Bad news for any students who landed on a hyper-selective college's wait list: you probably aren't going to get in.
Last year, Middlebury College waitlisted 1,705 applicants — nearly 20 percent of all the applications it received. The college didn't admit a single one of them.
Rice University waitlisted nearly 1,500 people. It eventually admitted four.
The University of Richmond's wait list was five times the size of its eventual freshman class: 4,129 people. Two percent of them were eventually offered admission.
The American Enterprise Institute's Center on Higher Education Reform looked at the numbers for the top 50 universities and top 50 liberal arts colleges in the U.S. News rankings. (Only 71 had available data on their wait list policies.) They found that at many of them, colleges put more students on the wait list than they could ever hope to admit.
The more selective a college is, the more likely it is to wait list students, according to a 2012 study from the National Association for College Admission Counseling. And the more likely a college is to wait list students, the less likely it is to eventually accept them. AEI's numbers back this up: Of the highly ranked colleges who put at least 10 percent of their applicants on a wait list, more than 90 percent of students on the wait lists never got in.
The best way off a wait list — at least at private colleges — could be wealth. Just over half of private colleges in the 2012 study from the admissions counseling group, which is known as NACAC, said they take wait-listed students' financial need into account when deciding whether to eventually let them in. (Most public colleges don't consider family finances during the admission process.)
The ultra-selective colleges that top the U.S. News rankings aren't typical. Most colleges don't have a particularly competitive admissions process. The NACAC study, which looked at 369 colleges, found that about one-third of all applicants placed on a wait list were later admitted.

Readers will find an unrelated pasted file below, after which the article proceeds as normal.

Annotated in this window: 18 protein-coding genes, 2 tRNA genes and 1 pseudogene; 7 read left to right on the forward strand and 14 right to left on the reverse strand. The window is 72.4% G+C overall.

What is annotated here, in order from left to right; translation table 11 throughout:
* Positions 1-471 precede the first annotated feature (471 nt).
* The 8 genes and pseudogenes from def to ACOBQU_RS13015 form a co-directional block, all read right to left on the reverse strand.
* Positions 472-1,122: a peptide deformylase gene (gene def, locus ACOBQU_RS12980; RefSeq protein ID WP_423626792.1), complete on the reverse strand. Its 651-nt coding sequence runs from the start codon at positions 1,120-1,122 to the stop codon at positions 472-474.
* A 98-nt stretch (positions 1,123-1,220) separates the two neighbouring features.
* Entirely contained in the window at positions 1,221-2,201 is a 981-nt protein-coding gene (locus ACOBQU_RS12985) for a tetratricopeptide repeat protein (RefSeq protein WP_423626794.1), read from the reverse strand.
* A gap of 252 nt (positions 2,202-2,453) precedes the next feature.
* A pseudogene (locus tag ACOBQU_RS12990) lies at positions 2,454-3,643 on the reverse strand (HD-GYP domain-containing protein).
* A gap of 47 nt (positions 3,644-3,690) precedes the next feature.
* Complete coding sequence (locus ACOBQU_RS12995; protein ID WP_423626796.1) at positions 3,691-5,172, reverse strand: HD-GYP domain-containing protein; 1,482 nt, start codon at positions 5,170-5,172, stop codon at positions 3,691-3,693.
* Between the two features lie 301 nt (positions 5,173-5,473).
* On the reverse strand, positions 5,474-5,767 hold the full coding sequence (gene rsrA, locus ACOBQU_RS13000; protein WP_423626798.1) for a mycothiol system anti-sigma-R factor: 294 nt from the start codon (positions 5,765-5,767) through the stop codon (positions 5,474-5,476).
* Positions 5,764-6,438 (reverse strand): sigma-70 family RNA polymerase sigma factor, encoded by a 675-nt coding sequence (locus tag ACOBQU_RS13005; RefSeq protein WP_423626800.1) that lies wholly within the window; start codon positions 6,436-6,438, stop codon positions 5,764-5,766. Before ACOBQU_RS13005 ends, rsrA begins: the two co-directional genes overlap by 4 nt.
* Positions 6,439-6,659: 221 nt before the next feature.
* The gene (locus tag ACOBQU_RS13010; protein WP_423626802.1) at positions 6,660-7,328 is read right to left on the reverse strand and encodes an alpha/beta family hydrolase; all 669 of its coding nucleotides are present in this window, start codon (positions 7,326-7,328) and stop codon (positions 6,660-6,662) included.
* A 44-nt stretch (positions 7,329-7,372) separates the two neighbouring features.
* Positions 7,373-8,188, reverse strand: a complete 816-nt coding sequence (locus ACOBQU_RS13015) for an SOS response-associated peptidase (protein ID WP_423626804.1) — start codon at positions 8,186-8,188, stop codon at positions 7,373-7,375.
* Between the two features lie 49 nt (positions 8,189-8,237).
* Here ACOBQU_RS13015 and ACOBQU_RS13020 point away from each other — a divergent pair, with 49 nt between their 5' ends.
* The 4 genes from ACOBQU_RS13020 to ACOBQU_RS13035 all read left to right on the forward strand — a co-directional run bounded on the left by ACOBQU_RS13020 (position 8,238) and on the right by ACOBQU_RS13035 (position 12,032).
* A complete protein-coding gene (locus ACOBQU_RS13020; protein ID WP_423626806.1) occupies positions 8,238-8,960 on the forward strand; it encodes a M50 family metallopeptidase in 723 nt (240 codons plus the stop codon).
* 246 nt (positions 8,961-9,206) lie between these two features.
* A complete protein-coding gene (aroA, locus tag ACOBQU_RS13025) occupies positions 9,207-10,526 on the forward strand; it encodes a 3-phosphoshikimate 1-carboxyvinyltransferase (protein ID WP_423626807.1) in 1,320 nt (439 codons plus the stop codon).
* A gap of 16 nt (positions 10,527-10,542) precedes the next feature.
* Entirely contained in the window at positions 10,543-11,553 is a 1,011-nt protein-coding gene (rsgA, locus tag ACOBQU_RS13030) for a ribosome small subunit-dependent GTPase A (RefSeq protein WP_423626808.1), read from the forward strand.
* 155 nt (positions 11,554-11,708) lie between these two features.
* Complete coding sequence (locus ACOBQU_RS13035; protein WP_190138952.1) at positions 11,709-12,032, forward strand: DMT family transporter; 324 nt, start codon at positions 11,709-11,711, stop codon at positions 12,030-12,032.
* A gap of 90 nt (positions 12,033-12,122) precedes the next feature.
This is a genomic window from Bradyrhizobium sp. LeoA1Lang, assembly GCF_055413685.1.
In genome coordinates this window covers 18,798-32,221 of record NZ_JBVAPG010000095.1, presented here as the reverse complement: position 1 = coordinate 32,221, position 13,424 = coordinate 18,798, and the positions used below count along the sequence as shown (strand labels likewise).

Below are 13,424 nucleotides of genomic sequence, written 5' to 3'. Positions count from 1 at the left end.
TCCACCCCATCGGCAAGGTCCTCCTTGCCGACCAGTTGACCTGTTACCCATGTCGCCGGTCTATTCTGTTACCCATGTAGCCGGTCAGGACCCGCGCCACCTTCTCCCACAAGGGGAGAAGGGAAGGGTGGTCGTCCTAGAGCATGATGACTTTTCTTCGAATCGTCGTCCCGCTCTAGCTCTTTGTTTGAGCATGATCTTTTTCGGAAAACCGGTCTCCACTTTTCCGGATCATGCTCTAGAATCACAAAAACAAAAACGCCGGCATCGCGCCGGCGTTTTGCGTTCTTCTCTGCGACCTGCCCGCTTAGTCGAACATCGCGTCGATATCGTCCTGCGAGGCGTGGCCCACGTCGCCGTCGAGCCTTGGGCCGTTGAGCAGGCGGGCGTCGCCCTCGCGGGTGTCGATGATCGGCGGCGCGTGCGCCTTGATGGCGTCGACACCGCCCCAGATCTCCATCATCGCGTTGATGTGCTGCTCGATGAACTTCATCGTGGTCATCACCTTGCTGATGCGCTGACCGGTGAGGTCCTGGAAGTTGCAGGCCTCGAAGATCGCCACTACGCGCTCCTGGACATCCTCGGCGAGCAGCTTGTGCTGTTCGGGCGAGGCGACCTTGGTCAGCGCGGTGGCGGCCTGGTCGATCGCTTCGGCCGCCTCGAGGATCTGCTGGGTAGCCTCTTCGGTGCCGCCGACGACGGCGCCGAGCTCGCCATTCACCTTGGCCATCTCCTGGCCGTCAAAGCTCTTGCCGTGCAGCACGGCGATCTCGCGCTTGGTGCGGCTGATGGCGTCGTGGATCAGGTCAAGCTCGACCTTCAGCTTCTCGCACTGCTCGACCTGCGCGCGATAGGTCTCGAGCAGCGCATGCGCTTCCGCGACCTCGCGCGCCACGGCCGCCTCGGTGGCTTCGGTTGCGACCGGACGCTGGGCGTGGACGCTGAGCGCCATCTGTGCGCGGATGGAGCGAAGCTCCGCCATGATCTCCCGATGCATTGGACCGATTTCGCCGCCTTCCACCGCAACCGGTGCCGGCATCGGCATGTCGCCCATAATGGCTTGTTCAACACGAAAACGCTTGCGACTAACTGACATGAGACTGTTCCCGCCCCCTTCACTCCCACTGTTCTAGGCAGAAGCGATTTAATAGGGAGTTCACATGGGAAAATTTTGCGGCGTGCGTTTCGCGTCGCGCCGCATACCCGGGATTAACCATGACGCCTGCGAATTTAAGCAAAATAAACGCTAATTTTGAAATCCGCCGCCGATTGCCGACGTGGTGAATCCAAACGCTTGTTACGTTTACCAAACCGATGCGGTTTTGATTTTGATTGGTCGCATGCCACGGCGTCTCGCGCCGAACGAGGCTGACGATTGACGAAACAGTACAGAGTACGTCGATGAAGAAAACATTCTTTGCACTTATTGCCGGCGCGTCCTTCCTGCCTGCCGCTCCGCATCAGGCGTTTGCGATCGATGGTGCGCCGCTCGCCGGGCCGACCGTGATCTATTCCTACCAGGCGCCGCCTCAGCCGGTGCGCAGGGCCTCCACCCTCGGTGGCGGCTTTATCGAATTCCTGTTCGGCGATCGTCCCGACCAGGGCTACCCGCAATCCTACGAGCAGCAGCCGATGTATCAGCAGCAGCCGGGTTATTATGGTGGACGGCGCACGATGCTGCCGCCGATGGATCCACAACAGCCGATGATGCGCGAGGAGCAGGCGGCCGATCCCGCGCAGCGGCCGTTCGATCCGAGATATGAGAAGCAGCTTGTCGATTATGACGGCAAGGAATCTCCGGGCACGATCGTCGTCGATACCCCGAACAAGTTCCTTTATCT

Even for the highly ranked colleges, there were some exceptions, says KC Deane, a research associate at AEI who is studying wait list policies. The University of California-Berkeley, for example, put 161 students on its wait list in 2012 and accepted 107.
Students can decline a wait list spot. But Deane based her research on how many students were wait listed in the first place, not how many chose to stay there, because colleges clearly were waitlisting many more students than they could plausibly enroll.
Why do colleges do this? Colleges keep a close eye on their "yield," the proportion of admitted students who end up putting down a deposit. A bigger freshman class than they expected, and they're facing the possibility of bulging classrooms and not enough space in the dorms. On the other hand, too few students, or not enough students who can pay their own way, could lead to a budget crunch. That's particularly true at colleges that don't have a huge endowment and depend on tuition revenue.
The wait list is a way of hedging bets. Of course, colleges concerned about having enough students could just admit more people. But that could make a college look less selective in rankings, Deane says.
The focus in admissions season is on prospective students' stress — but colleges have anxiety of their own on whether the students they choose will choose them, too.
Note: This article has been updated to correct the number of students who were waitlisted at Middlebury. It is 1,705, not 757; 757 students accepted a place on the wait list.